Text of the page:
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Cultural Issues (Student)

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Student Resources esources > Understanding Plagiarism > Cultural Issues and Plagiarism




Cultural Issues and Plagiarism


Any discussion of plagiarism needs to recognize that the framework under which "plagiarism" is conceived in American academia is the product of a particular cultural and institutional history and not one that is universally shared. Notably, this framework depends on a notion of student work as intellectual property--that is to say, work valued as the original scholarly contribution of an identifiably autonomous author--that may clash with other frameworks for understanding the function of student writing.  It may be too simple to describe this as a difference between "western" and "non-western" cultural values. Nevertheless, students who have grown up in a non-U.S. academic context may have different ideas of individual ownership and property rights, or for whom the academic construct of a scholar or researcher owning words and ideas is unnatural.  With the recent instances of plagiarism detected not only in student papers, but in master's theses and doctoral dissertations, these issues are of great concern on college campuses today.


To learn more about the cultural issues involved in intellectual property and attribution, please visit the resources below.






Ranked Choices (in order of relevance)


This article digs deep into the cultural ramification of the western scientific notion of plagiarism and its impact on nonwestern scientists.  Using a 1996 Science article about scientific misconduct among Chinese researchers,  the article explores the tensions caused by nonwestern researchers trying to adhere to western academic publishing conventions.  The article also examines how globalization and technology are challenging Western concepts of intellectual property.


A thoughtful review of current literature on the cultural raminifications of plagiarism as it plays out academia as the tension of western and nonwestern views of ownership, respect, and copyright. Of particular value is the examination of the reasons for the rise of plagiarism among international students.


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Rebecca Moore Howard, a noted plagiarism scholar, has put together a collection of bibliographies on key issues in plagiarism scholarship. This bibliography is on the intercultural issues of plagiarism.  For a complete list of her plagiarism bibliographies, see the Plagiarism Scholarship section.


This article uses qualitative interview methodology to explore gaps in the understanding of plagiarism between instructors and ESL writers. Though writing is a socially situated endeavor, instructors are sometimes biased against non-native writers due to the perception that they are more likely to plagiarize. Students may misunderstand the American convention of plagiarism or some may even understand the concept yet choose to plagiarize anyway.


  • Staying out of trouble: Apparent plagiarism and academic survival.  By: Currie, Pat.  Journal of Second Language Writing, Volume 7, Number 1, January 1998, pp. 1-18.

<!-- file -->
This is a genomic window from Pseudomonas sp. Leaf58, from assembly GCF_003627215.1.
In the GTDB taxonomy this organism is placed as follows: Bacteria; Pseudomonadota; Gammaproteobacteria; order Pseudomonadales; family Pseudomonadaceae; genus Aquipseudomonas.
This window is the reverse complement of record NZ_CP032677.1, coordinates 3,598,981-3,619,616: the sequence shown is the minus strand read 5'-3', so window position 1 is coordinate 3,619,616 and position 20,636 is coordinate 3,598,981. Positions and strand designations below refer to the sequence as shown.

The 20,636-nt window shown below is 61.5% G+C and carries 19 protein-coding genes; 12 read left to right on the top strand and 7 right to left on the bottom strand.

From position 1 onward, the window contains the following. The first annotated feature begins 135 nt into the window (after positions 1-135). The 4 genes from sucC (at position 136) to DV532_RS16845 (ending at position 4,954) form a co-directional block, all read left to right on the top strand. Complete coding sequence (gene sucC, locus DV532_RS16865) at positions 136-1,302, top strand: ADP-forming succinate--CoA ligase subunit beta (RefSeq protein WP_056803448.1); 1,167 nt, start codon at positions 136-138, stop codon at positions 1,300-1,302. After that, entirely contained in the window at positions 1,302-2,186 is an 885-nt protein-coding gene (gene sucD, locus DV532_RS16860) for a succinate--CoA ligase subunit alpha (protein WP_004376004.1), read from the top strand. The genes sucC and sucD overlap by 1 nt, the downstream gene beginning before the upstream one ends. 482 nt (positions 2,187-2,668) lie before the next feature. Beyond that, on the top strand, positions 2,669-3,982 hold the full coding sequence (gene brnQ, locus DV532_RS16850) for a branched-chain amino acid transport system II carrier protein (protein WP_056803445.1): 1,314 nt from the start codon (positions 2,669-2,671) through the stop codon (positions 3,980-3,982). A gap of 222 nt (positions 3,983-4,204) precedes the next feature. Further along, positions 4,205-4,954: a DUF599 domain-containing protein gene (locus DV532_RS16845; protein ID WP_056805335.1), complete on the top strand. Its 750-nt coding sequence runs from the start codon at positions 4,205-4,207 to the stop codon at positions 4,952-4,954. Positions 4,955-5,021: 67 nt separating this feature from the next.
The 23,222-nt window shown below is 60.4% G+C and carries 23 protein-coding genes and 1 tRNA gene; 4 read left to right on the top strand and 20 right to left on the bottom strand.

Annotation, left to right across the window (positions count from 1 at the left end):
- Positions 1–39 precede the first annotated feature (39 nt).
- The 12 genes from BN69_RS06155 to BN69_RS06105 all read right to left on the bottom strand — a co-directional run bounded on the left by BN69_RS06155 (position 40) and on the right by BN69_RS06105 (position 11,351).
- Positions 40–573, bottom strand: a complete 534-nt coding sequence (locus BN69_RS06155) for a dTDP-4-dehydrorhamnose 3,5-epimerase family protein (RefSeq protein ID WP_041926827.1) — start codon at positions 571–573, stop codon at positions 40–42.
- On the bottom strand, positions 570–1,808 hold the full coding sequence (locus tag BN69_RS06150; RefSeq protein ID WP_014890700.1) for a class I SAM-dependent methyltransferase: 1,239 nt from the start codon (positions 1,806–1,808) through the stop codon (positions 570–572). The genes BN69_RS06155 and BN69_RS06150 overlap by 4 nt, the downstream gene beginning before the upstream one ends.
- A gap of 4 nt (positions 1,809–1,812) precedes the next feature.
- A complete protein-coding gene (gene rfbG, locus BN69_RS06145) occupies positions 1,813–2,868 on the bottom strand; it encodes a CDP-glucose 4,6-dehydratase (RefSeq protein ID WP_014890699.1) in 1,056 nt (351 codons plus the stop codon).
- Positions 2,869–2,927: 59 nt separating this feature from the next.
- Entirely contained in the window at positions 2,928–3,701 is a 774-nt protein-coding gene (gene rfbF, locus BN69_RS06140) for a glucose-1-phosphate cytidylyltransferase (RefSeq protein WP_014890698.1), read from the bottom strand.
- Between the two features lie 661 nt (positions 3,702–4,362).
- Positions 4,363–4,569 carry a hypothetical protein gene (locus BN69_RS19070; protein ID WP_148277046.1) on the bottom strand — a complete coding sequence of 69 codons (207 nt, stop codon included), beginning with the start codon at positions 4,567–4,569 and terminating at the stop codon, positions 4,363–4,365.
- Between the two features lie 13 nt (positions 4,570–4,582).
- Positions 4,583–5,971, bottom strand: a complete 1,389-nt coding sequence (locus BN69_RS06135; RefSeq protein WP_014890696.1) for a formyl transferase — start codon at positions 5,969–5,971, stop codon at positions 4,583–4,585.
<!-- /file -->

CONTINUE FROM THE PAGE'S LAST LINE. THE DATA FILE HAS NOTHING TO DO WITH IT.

Textual borrowing by second language students in academic settings has traditionally been viewed as an intentional violation of Western norms and practices. As we have learned from recent discussions, however, the issue is not that simple, but fraught with complexities. In order to understand the degree of complexity, it is worthwhile to examine one instance of such borrowing. This paper explores the apparent plagiarism of one second language student writer in a university course. It considers her behavior in relation to the context of her course, the demands of her task, her developing English language skills, and her general learning processes (Article Abstract).







Comments (3)

Anonymous said

at 4:46 pm on May 30, 2007

I plan to take a crack at this section (and the parallel one for teachers) over the next few days, to address a few things that I think are worth clarifying:

1) the very different premises behind notions of "plagiarism" and "copyright infringement," and the consequences of the cultural framework that regards student output as intellectual property (as opposed to, say, intellectual exercise, a tool for retentions, or an opportunity for social networking);

2) What we mean by the West/rest distinction, since I don't think it holds up particularly well (i.e., there ARE non-Western cultural taboos on plagiarism; there ARE knowledge communities within the "West" that challenge the model of autonomous authorship, e.g., folk culture, wiki writing, mash-ups and other forms of sampling.

3) To provide a more thorough survey of some of the literature that is out there on cultural and situational forces that might produce different conceptions or practices of producing original/borrowed work, including some of the work pointed to in this recent Inside Higher Ed article at http://www.insidehighered.com/news/2007/05/24/cheating

Anonymous said

at 7:10 pm on May 31, 2007

seems like this section targets education researchers who want to learn about recent literature, not the international students who want to informally understand the cultural differences on plagiarism

Anonymous said

at 7:21 pm on May 31, 2007

This section should be more like "How students plagiarize at GW"

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